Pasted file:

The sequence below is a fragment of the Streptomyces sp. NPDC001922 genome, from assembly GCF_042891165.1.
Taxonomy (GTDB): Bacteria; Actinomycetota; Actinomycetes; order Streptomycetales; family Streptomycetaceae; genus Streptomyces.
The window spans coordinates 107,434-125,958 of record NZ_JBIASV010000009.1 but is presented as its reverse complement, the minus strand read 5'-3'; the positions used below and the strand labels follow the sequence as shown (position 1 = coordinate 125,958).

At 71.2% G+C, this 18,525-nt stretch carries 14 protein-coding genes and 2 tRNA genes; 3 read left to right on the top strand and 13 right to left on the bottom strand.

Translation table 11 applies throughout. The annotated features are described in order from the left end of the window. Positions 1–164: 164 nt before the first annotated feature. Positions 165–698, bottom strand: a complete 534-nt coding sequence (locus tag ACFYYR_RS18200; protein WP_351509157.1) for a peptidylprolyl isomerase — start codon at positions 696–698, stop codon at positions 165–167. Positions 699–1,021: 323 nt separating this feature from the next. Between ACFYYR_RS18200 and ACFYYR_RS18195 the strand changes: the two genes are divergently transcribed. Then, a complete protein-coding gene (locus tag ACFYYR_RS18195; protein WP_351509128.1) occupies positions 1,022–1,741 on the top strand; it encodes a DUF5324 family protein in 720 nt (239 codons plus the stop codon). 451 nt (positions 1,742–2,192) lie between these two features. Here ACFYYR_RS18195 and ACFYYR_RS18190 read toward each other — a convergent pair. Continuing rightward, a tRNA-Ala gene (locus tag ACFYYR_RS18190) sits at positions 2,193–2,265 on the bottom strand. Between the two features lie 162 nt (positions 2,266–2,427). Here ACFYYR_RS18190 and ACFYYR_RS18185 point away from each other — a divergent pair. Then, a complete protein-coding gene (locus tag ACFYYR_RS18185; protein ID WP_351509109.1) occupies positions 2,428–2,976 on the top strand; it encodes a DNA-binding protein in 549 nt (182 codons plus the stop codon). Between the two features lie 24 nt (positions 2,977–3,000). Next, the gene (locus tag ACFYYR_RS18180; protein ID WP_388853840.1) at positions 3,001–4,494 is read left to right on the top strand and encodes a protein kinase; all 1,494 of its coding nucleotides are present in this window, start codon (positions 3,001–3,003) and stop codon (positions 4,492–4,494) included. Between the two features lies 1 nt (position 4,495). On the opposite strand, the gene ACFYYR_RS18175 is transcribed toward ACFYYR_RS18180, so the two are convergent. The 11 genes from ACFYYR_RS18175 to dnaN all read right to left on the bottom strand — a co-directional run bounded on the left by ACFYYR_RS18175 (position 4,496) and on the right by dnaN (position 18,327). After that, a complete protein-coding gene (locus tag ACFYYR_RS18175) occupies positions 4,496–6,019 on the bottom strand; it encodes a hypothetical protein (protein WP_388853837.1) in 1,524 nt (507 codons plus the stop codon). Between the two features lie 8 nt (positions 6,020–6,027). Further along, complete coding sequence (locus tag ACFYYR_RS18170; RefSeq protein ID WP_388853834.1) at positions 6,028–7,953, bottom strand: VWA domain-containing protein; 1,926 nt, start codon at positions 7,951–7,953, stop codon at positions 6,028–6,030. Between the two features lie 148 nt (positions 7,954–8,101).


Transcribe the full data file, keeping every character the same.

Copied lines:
The sequence below is a fragment of the Streptomyces sp. NPDC001922 genome, from assembly GCF_042891165.1.
Taxonomy (GTDB): Bacteria; Actinomycetota; Actinomycetes; order Streptomycetales; family Streptomycetaceae; genus Streptomyces.
The window spans coordinates 107,434-125,958 of record NZ_JBIASV010000009.1 but is presented as its reverse complement, the minus strand read 5'-3'; the positions used below and the strand labels follow the sequence as shown (position 1 = coordinate 125,958).

At 71.2% G+C, this 18,525-nt stretch carries 14 protein-coding genes and 2 tRNA genes; 3 read left to right on the top strand and 13 right to left on the bottom strand.

Translation table 11 applies throughout. The annotated features are described in order from the left end of the window. Positions 1–164: 164 nt before the first annotated feature. Positions 165–698, bottom strand: a complete 534-nt coding sequence (locus tag ACFYYR_RS18200; protein WP_351509157.1) for a peptidylprolyl isomerase — start codon at positions 696–698, stop codon at positions 165–167. Positions 699–1,021: 323 nt separating this feature from the next. Between ACFYYR_RS18200 and ACFYYR_RS18195 the strand changes: the two genes are divergently transcribed. Then, a complete protein-coding gene (locus tag ACFYYR_RS18195; protein WP_351509128.1) occupies positions 1,022–1,741 on the top strand; it encodes a DUF5324 family protein in 720 nt (239 codons plus the stop codon). 451 nt (positions 1,742–2,192) lie between these two features. Here ACFYYR_RS18195 and ACFYYR_RS18190 read toward each other — a convergent pair. Continuing rightward, a tRNA-Ala gene (locus tag ACFYYR_RS18190) sits at positions 2,193–2,265 on the bottom strand. Between the two features lie 162 nt (positions 2,266–2,427). Here ACFYYR_RS18190 and ACFYYR_RS18185 point away from each other — a divergent pair. Then, a complete protein-coding gene (locus tag ACFYYR_RS18185; protein ID WP_351509109.1) occupies positions 2,428–2,976 on the top strand; it encodes a DNA-binding protein in 549 nt (182 codons plus the stop codon). Between the two features lie 24 nt (positions 2,977–3,000). Next, the gene (locus tag ACFYYR_RS18180; protein ID WP_388853840.1) at positions 3,001–4,494 is read left to right on the top strand and encodes a protein kinase; all 1,494 of its coding nucleotides are present in this window, start codon (positions 3,001–3,003) and stop codon (positions 4,492–4,494) included. Between the two features lies 1 nt (position 4,495). On the opposite strand, the gene ACFYYR_RS18175 is transcribed toward ACFYYR_RS18180, so the two are convergent. The 11 genes from ACFYYR_RS18175 to dnaN all read right to left on the bottom strand — a co-directional run bounded on the left by ACFYYR_RS18175 (position 4,496) and on the right by dnaN (position 18,327). After that, a complete protein-coding gene (locus tag ACFYYR_RS18175) occupies positions 4,496–6,019 on the bottom strand; it encodes a hypothetical protein (protein WP_388853837.1) in 1,524 nt (507 codons plus the stop codon). Between the two features lie 8 nt (positions 6,020–6,027). Further along, complete coding sequence (locus tag ACFYYR_RS18170; RefSeq protein ID WP_388853834.1) at positions 6,028–7,953, bottom strand: VWA domain-containing protein; 1,926 nt, start codon at positions 7,951–7,953, stop codon at positions 6,028–6,030. Between the two features lie 148 nt (positions 7,954–8,101).